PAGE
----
THE DUST BOWL chronicles the worst man-made ecological disaster in American history, when a frenzied wheat boom on the southern Plains, followed by a decade-long drought during the 1930s, nearly swept away the breadbasket of the nation. Menacing black blizzards killed farmers' crops and livestock, threatened the lives of their children, and forced thousands of desperate families to pick up and move somewhere else.
Vivid interviews with more than two dozen survivors of those hard times, combined with dramatic photographs and seldom seen movie footage, bring to life stories of incredible human suffering and equally incredible human perseverance. THE DUST BOWL, a four-hour, two-episode documentary from acclaimed filmmaker Ken Burns, is also a morality tale about our relationship to the land that sustains us - a lesson we ignore at our peril.
The Great Plow Up - In the early twentieth century, thousands of homesteaders and ""suitcase farmers"" converge on the southern Plains, where wet years, rising wheat prices and World War I produce a classic boom. Millions of acres of virgin sod are plowed up. Caroline Henderson stakes her claim in a strip of Oklahoma called No Man's Land, and for a while prosperity seems certain for her and the families of two dozen survivors who provide eyewitness testimony. Then, in 1931, a decade-long drought begins, exacerbated by the Great Depression. Huge dust storms carry off the exposed topsoil and darken the skies at midday, killing crops and livestock. ""Dust pneumonia"" breaks out, threatening children's lives. And just when it seems things could not get any worse, in 1935 the most catastrophic dust storm in history strikes on ""Black Sunday.""
Reaping the Whirlwind - Following ""Black Sunday,"" the crucible of dust, drought and Depression only intensifies. Many people on the southern Plains, including an itinerant songwriter named Woody Guthrie, give up and join a ""migration of the defeated"" to California. There they are branded as ""Okies"" and face vicious discrimination. Meanwhile, Caroline Henderson and her neighbors struggle to hang on to their land. Franklin Roosevelt's administration attempts to help them through New Deal programs aimed at preventing the breadbasket of America from becoming a Sahara. Survivors recount their families' desperate times, their joy at the rains' return, and the lessons learned - and sometimes forgotten - from the Dust Bowl.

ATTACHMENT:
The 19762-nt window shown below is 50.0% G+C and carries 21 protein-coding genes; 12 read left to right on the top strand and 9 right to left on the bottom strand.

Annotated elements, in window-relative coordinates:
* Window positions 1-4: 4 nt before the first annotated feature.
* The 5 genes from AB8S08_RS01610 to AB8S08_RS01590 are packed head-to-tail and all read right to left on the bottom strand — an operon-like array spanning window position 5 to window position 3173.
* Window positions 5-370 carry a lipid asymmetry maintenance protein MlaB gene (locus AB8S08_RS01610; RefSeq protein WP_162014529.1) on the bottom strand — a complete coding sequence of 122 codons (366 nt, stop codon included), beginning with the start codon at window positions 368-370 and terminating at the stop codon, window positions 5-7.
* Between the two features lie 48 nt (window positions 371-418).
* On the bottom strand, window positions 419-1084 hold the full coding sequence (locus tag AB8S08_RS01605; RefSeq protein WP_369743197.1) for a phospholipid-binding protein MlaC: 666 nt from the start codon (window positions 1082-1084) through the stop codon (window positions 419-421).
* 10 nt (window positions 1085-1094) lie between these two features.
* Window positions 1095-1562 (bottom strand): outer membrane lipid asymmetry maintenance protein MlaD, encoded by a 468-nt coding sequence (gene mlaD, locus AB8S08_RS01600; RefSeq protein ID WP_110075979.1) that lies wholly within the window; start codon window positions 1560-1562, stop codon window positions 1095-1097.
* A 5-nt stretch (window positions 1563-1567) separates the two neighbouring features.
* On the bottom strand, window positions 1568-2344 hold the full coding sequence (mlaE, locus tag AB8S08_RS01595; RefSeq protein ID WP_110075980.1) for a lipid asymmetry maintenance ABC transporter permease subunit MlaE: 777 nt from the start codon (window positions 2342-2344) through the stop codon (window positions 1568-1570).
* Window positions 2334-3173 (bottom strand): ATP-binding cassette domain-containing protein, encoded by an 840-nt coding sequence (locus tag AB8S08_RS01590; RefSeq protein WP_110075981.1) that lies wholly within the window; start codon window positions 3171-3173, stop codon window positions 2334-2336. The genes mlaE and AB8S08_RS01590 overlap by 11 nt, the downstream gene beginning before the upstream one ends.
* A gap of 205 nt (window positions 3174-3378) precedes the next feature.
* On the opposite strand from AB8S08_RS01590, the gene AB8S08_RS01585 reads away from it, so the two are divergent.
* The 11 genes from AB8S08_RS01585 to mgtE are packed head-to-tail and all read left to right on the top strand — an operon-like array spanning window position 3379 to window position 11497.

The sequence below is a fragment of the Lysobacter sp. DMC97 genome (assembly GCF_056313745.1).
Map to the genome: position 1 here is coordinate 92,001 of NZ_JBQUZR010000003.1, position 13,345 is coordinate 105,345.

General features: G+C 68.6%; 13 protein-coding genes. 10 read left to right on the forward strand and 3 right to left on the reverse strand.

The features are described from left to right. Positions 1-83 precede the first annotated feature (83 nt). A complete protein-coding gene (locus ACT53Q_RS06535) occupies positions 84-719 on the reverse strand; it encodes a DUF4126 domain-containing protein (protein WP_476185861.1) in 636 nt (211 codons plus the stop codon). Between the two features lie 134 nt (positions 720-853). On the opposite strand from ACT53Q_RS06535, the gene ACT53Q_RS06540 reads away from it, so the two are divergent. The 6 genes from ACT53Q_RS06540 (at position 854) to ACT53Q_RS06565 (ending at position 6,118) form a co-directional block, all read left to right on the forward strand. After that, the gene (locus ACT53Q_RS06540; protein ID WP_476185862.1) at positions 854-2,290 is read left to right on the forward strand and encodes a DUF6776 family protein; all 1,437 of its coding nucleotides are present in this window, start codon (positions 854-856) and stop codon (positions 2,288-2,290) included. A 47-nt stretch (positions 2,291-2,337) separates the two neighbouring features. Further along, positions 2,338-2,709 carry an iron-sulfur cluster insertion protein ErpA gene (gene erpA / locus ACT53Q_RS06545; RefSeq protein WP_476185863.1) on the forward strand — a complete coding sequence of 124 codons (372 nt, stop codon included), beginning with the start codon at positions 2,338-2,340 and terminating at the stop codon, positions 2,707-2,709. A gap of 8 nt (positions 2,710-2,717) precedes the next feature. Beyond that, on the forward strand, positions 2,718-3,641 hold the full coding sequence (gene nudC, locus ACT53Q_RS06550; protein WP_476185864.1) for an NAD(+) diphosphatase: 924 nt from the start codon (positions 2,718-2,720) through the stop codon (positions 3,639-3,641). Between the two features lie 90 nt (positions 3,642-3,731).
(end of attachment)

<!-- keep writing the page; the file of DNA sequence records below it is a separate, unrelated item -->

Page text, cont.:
Special Bonus Features include…
Grab a Root and Growl
A Land of Haze
After the Dust Bowl
Behind the Scenes
Uncovering The Dust Bowl
The Dust Bowl - Eyewitnesses The Dust Bowl - Legacy
This DVD features…
Subtitles (SDH) in English
Descriptive Video for the Visually Impaired in English (DVI)
Spanish Audio Track
Producer: Ken Burns, Dayton Duncan, Julie Dunfey
Executive Producer: Ken Burns
Production Company: WETA; Florentine Films
Production Year: 2012
Copyright Year: 2012
Narrator: Peter Coyote
Writers: Dayton Duncan
Number of Discs: 2
Length: 240 minutes
Subtitle Languages: English (SDH);Spanish (SDH)
Language Track: Spanish
Audio Format: 5.1 Surround
Aspect Ratio: 16x9 Widescreen
VIDEO USAGE RIGHTS
Why the AV version? Because it provides additional usage options for PBS videos. AV versions come with limited performance rights so they can be shown in classrooms, at PTA meetings, during after school programs, and transmitted on a closed-circuit system within a building or on a single campus. They also can be enjoyed in admission-free public screenings, which also makes them ideal for use by library patrons and businesses involved in community clubs and organizations.